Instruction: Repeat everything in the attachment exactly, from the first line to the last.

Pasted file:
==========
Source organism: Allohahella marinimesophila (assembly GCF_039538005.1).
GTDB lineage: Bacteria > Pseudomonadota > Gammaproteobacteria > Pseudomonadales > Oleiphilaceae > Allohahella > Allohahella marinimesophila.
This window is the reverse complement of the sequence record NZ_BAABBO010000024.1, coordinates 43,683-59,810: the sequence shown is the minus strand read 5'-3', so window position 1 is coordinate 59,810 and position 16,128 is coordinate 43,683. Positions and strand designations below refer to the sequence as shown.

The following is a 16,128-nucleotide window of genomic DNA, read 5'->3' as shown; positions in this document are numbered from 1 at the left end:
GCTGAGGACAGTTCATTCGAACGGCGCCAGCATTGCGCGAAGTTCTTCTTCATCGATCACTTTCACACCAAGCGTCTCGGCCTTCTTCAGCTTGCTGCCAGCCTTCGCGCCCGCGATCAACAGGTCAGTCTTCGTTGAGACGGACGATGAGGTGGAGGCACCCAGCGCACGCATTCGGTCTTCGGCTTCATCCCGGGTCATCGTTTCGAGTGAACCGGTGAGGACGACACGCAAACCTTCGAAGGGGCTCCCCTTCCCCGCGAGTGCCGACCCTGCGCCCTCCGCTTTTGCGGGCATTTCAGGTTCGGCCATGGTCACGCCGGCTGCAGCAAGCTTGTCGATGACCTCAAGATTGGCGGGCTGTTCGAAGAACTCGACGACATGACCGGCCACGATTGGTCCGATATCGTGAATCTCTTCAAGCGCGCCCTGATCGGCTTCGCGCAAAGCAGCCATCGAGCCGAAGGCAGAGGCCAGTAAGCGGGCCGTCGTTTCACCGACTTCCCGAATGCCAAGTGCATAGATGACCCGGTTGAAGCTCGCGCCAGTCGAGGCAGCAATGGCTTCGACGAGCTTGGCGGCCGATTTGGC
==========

Source organism: Allohahella marinimesophila (assembly GCF_039538005.1).
GTDB lineage: Bacteria > Pseudomonadota > Gammaproteobacteria > Pseudomonadales > Oleiphilaceae > Allohahella > Allohahella marinimesophila.
This window is the reverse complement of the sequence record NZ_BAABBO010000024.1, coordinates 43,683-59,810: the sequence shown is the minus strand read 5'-3', so window position 1 is coordinate 59,810 and position 16,128 is coordinate 43,683. Positions and strand designations below refer to the sequence as shown.

The following is a 16,128-nucleotide window of genomic DNA, read 5'->3' as shown; positions in this document are numbered from 1 at the left end:
GCTGAGGACAGTTCATTCGAACGGCGCCAGCATTGCGCGAAGTTCTTCTTCATCGATCACTTTCACACCAAGCGTCTCGGCCTTCTTCAGCTTGCTGCCAGCCTTCGCGCCCGCGATCAACAGGTCAGTCTTCGTTGAGACGGACGATGAGGTGGAGGCACCCAGCGCACGCATTCGGTCTTCGGCTTCATCCCGGGTCATCGTTTCGAGTGAACCGGTGAGGACGACACGCAAACCTTCGAAGGGGCTCCCCTTCCCCGCGAGTGCCGACCCTGCGCCCTCCGCTTTTGCGGGCATTTCAGGTTCGGCCATGGTCACGCCGGCTGCAGCAAGCTTGTCGATGACCTCAAGATTGGCGGGCTGTTCGAAGAACTCGACGACATGACCGGCCACGATTGGTCCGATATCGTGAATCTCTTCAAGCGCGCCCTGATCGGCTTCGCGCAAAGCAGCCATCGAGCCGAAGGCAGAGGCCAGTAAGCGGGCCGTCGTTTCACCGACTTCCCGAATGCCAAGTGCATAGATGACCCGGTTGAAGCTCGCGCCAGTCGAGGCAGCAATGGCTTCGACGAGCTTGGCGGCCGATTTGGC